Smoke from wildfires is destroying the ozone layer, new study finds

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According to a new study, smoke from wildfires can destroy the ozone layer. The researchers said if major fires become more frequent with a changing climate, more damaging ultraviolet radiation from the sun will reach the ground. The research results were published in the journal “Science”.

The ozone shield is a part of the stratospheric layer of the Earth’s atmosphere that absorbs UV rays from the sun. The researchers used data from the Canadian Space Agency’s Atmospheric Chemistry Experiment (ACE) satellite to measure the effects of smoke particles in the stratosphere.

“Australia’s fires injected acidic smoke particles into the stratosphere, disrupting the chemistry of chlorine, hydrogen and nitrogen that regulate ozone,” said Peter Bernath, research professor in the Department of Chemistry at Waterloo and lead author of this study. “This is the first major measurement of smoke, which shows that it converts these ozone-regulating compounds into more reactive compounds that destroy ozone,” he added.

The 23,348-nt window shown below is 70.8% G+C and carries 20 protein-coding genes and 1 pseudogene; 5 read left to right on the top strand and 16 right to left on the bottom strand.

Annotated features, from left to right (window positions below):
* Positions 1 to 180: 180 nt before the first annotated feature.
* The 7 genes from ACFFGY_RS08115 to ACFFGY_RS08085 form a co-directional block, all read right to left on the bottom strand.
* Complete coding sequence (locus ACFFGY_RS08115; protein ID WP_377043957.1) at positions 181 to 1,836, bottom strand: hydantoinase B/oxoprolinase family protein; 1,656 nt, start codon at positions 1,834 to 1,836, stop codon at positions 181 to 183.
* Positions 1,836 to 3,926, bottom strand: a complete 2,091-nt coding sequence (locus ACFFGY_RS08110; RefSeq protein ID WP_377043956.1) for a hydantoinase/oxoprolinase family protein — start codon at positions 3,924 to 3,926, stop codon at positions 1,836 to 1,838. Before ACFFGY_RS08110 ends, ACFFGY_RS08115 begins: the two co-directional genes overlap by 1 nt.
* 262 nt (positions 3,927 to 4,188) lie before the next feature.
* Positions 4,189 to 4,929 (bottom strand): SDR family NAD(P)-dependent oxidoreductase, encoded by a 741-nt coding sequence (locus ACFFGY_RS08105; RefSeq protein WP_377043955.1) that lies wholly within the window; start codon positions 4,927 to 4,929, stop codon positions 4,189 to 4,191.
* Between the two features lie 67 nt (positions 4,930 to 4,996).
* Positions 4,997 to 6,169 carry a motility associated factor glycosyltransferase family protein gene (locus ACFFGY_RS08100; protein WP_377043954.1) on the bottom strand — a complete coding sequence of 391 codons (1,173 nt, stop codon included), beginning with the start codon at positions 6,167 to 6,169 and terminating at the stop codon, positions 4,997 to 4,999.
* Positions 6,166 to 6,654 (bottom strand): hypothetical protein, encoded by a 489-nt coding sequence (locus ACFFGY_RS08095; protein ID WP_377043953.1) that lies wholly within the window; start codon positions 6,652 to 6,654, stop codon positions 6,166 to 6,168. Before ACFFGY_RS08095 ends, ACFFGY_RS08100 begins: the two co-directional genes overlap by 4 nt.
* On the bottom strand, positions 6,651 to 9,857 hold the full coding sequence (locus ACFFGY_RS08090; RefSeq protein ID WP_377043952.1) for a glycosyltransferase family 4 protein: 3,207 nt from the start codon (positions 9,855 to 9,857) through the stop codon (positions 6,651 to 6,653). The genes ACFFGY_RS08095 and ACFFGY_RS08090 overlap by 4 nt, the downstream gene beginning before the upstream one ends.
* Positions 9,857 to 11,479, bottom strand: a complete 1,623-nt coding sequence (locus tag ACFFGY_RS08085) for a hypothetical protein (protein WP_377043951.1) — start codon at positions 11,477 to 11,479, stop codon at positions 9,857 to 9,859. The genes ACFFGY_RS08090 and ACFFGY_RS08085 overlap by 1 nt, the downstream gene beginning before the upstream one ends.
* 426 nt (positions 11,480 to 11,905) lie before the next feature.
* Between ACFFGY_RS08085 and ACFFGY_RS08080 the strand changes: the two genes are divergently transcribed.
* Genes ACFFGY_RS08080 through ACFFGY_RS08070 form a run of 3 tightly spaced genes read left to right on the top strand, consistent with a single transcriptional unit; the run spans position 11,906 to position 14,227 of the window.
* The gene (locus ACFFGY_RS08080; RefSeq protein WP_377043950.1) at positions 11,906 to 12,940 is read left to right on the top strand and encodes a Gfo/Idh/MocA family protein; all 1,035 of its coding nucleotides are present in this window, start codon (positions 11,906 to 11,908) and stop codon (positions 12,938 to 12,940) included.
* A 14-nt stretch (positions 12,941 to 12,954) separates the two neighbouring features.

Similar to the holes over the polar regions, this damage is a temporary effect and ozone levels returned to pre-wildfire levels once the smoke cleared the stratosphere. But an increase in the prevalence of forest fires would mean destruction is happening more often. “The ACE satellite is a unique mission with over 18 continuous years of atmospheric composition data. ACE measures a large collection of molecules to give a better and more complete picture of what is happening in our atmosphere,” Bernath said.

“Models cannot yet replicate the chemistry of atmospheric smoke, so our measurements offer unique insight into chemistry never seen before,” he concluded. (ANI)

(This story has not been edited by the Devdiscourse team and is auto-generated from a syndicated feed.)

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